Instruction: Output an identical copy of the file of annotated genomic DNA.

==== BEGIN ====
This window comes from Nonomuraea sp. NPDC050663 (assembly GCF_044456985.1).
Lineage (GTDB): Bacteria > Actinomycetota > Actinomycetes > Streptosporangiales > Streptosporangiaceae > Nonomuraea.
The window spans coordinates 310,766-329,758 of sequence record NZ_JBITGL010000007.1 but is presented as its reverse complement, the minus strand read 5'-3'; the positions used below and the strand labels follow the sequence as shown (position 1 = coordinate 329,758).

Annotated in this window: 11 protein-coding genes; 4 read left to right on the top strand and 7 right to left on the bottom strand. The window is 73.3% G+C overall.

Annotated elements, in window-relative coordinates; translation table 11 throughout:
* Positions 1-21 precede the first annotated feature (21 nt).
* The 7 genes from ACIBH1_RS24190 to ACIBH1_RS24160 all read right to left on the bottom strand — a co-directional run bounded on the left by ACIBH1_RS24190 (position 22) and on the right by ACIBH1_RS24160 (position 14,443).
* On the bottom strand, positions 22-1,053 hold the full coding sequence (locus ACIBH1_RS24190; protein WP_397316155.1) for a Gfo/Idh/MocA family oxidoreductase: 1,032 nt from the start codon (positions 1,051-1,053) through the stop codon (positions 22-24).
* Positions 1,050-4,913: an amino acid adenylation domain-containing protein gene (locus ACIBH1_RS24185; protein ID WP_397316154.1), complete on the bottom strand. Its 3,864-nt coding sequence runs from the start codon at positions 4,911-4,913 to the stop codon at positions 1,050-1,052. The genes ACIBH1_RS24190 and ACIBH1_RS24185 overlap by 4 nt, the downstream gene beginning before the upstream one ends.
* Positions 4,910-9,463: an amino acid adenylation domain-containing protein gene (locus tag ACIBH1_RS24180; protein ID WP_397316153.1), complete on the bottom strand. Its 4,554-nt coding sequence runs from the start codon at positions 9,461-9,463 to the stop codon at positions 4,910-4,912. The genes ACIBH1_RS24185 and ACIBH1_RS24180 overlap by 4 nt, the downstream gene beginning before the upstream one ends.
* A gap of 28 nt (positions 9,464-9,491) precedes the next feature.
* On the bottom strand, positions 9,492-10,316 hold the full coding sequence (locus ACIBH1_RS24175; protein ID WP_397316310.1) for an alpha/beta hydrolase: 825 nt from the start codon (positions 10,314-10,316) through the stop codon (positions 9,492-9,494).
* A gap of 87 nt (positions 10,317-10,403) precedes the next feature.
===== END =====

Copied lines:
This window comes from Nonomuraea sp. NPDC050663 (assembly GCF_044456985.1).
Lineage (GTDB): Bacteria > Actinomycetota > Actinomycetes > Streptosporangiales > Streptosporangiaceae > Nonomuraea.
The window spans coordinates 310,766-329,758 of sequence record NZ_JBITGL010000007.1 but is presented as its reverse complement, the minus strand read 5'-3'; the positions used below and the strand labels follow the sequence as shown (position 1 = coordinate 329,758).

Annotated in this window: 11 protein-coding genes; 4 read left to right on the top strand and 7 right to left on the bottom strand. The window is 73.3% G+C overall.

Annotated elements, in window-relative coordinates; translation table 11 throughout:
* Positions 1-21 precede the first annotated feature (21 nt).
* The 7 genes from ACIBH1_RS24190 to ACIBH1_RS24160 all read right to left on the bottom strand — a co-directional run bounded on the left by ACIBH1_RS24190 (position 22) and on the right by ACIBH1_RS24160 (position 14,443).
* On the bottom strand, positions 22-1,053 hold the full coding sequence (locus ACIBH1_RS24190; protein WP_397316155.1) for a Gfo/Idh/MocA family oxidoreductase: 1,032 nt from the start codon (positions 1,051-1,053) through the stop codon (positions 22-24).
* Positions 1,050-4,913: an amino acid adenylation domain-containing protein gene (locus ACIBH1_RS24185; protein ID WP_397316154.1), complete on the bottom strand. Its 3,864-nt coding sequence runs from the start codon at positions 4,911-4,913 to the stop codon at positions 1,050-1,052. The genes ACIBH1_RS24190 and ACIBH1_RS24185 overlap by 4 nt, the downstream gene beginning before the upstream one ends.
* Positions 4,910-9,463: an amino acid adenylation domain-containing protein gene (locus tag ACIBH1_RS24180; protein ID WP_397316153.1), complete on the bottom strand. Its 4,554-nt coding sequence runs from the start codon at positions 9,461-9,463 to the stop codon at positions 4,910-4,912. The genes ACIBH1_RS24185 and ACIBH1_RS24180 overlap by 4 nt, the downstream gene beginning before the upstream one ends.
* A gap of 28 nt (positions 9,464-9,491) precedes the next feature.
* On the bottom strand, positions 9,492-10,316 hold the full coding sequence (locus ACIBH1_RS24175; protein ID WP_397316310.1) for an alpha/beta hydrolase: 825 nt from the start codon (positions 10,314-10,316) through the stop codon (positions 9,492-9,494).
* A gap of 87 nt (positions 10,317-10,403) precedes the next feature.